Life in a Breath

Iranian visual artist Shirazeh Hoshiary’s first show in India resonates with universal themes.

Written by Sankhayan Ghosh | Published: February 28, 2013 9:52 pm

Iranian visual artist Shirazeh Hoshiary’s first show in India resonates with universal themes.

After graduating from the Chelsea School of Art,London alongside a generation of artists such as Anish Kapoor and Richard Deacon,Iranian artist Shirazeh Hoshiary started out as a sculptor. Over the years,as her artistic concerns deepened,the need for a multifaceted visual language pushed her to other art forms,such as painting and animation. Her universal themes have an uncanny way of capturing the intangible which goes beyond three dimensional sculptures to paintings and films. In her show,titled “Breath”at Mumbai’s Jhaveri Contemporary,on till March 23,which is also her first in India,Hoshiary presents a video installation and a suite of paintings. “I like to make a film when I want something more ethereal to be captured. Also,each form can heighten a certain facet of the theme,” she says.

In this show,Hoshiary tries to give form to the act of breathing. This makes the works understandably abstract,especially in the suite of paintings titled “Presence”. But she gives it a context in her film,a four-walled video installation custom-fit into the gallery’s specially-carved-out space. “Breath” choreographs the evocative chants of Islam,Buddhist,Christian and Jewish prayers to the transcendental beauty of the act of breathing,visually represented in its act of expansion and contraction. “There is a difference in the way each of these cultures make use of breath inspite of the fundamental universality,and there is a beauty in that,” she says.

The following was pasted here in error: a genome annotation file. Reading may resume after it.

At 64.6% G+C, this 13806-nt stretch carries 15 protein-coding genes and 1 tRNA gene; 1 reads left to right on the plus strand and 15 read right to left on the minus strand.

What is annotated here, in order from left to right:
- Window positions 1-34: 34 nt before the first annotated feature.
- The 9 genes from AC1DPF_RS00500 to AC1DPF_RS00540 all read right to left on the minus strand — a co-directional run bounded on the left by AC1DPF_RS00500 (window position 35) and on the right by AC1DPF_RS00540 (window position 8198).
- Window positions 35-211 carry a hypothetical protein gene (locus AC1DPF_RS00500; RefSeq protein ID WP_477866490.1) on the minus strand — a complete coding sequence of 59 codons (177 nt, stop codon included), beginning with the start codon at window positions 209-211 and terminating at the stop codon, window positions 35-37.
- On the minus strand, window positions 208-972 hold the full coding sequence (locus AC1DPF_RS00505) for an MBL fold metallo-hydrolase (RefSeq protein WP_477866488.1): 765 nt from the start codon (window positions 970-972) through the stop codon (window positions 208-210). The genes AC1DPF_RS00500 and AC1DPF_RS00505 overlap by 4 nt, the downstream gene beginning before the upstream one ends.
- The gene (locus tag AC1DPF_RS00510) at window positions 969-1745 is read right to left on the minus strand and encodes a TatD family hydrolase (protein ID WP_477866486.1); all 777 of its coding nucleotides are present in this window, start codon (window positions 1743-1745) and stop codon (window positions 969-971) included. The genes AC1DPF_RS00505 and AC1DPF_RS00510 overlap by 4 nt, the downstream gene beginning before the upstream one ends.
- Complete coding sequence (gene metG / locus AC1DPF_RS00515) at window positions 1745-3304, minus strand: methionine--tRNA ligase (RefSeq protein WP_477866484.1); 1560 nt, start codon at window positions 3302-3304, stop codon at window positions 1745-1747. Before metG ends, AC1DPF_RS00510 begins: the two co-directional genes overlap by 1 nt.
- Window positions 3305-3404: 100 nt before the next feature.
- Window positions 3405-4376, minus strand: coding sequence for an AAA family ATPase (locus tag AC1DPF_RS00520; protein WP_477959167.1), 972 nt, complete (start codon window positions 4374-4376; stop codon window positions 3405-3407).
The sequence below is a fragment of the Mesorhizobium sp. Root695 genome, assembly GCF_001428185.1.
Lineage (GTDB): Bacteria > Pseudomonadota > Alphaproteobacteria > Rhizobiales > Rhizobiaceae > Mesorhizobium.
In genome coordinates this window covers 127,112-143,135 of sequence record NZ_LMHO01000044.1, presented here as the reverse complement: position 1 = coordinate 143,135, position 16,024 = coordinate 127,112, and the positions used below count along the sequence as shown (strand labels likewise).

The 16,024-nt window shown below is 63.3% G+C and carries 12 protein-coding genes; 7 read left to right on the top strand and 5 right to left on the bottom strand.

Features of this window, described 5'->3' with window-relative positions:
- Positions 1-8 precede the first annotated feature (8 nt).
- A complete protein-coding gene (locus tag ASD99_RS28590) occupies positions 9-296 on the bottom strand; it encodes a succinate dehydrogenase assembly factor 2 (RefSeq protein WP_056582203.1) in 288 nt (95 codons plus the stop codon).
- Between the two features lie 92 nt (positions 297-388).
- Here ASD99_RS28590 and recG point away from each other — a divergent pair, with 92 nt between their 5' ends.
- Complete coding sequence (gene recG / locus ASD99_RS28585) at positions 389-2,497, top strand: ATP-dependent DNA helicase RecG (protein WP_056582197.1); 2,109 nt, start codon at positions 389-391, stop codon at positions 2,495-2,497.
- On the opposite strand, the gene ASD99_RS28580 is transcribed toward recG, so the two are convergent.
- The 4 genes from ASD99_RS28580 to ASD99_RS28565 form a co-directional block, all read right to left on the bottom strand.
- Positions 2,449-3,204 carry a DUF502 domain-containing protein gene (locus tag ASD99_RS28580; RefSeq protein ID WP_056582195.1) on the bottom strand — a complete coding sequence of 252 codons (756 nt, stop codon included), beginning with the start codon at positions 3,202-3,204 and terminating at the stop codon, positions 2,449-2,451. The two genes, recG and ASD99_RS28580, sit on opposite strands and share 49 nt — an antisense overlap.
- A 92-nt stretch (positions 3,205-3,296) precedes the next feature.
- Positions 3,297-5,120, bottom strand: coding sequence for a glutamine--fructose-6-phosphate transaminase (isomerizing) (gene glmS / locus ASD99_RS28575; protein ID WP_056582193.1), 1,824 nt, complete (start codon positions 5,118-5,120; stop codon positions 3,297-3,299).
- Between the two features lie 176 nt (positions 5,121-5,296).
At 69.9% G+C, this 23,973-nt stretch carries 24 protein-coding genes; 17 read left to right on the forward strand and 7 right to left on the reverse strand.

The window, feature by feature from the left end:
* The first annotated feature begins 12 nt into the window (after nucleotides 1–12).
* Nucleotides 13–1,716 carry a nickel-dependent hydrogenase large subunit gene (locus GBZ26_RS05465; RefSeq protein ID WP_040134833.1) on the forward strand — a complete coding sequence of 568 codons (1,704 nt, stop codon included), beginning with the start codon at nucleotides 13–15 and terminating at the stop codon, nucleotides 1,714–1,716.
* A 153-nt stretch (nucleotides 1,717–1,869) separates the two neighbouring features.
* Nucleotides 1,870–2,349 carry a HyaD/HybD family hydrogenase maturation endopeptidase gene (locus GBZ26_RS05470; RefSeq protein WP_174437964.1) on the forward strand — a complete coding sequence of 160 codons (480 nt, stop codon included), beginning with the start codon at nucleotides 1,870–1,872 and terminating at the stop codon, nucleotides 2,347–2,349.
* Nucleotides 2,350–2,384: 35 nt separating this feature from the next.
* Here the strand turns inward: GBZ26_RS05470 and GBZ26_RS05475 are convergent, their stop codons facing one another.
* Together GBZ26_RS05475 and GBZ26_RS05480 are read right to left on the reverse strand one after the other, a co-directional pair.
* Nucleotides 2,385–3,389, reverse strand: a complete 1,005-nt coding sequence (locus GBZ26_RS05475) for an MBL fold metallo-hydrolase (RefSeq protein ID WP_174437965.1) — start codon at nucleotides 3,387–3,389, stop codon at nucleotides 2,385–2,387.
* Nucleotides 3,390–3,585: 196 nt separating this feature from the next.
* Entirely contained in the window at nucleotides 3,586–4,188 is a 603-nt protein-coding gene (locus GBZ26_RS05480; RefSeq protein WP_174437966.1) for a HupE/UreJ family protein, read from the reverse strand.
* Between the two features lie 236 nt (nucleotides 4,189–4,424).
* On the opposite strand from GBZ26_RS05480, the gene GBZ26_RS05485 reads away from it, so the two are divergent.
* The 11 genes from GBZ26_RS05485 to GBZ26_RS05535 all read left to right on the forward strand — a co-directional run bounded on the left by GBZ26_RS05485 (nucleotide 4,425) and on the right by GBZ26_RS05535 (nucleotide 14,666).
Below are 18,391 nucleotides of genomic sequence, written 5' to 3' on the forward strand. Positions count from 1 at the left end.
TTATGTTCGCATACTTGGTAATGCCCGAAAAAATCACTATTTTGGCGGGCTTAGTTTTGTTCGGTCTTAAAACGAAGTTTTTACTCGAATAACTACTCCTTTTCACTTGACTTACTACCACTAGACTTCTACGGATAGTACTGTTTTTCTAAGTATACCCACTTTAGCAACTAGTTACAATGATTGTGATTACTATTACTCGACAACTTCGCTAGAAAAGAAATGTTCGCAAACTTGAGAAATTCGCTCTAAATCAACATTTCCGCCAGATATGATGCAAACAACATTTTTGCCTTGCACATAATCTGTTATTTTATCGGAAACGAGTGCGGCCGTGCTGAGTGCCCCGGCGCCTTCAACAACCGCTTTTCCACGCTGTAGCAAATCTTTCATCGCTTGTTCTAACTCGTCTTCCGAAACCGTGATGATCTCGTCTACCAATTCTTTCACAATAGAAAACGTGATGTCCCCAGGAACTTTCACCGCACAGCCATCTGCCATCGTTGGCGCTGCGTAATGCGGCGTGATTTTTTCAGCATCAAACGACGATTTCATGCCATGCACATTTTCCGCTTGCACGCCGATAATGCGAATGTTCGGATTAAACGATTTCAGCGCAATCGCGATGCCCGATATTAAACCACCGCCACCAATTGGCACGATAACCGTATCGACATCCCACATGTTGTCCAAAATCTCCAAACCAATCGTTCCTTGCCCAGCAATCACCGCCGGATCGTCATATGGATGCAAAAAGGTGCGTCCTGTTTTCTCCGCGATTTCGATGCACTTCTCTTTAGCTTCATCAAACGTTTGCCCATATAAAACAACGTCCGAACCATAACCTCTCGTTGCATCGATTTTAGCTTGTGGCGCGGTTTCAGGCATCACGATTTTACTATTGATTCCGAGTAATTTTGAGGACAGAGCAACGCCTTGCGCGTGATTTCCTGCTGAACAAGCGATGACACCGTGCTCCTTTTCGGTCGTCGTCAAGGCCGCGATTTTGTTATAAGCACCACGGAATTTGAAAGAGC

Her work is influenced by timeless and ancient artistic traditions,such as Persian poetry and Chinese paintings. She inscribes layers of Arabic text and takes it beyond comprehension. They celebrate the energy that flows from the words rather than their meanings. This is a recurring theme in many of her works. “I feel words stop you from experiencing,for me they have always been more about the pulse and energy than their meaning and form,” says the 58-year-old artist,who had left Iran for London in 1973 to pursue art education.

Hoshiary is noted for her public art installations across the world where her works surrender to unpredictable,exciting contexts. Many of her works are situated in public spaces that become interesting intersection points for people,in religious spaces,for instance. “The site is important for me,and I need a certain amount of serenity and calmness,” she says.

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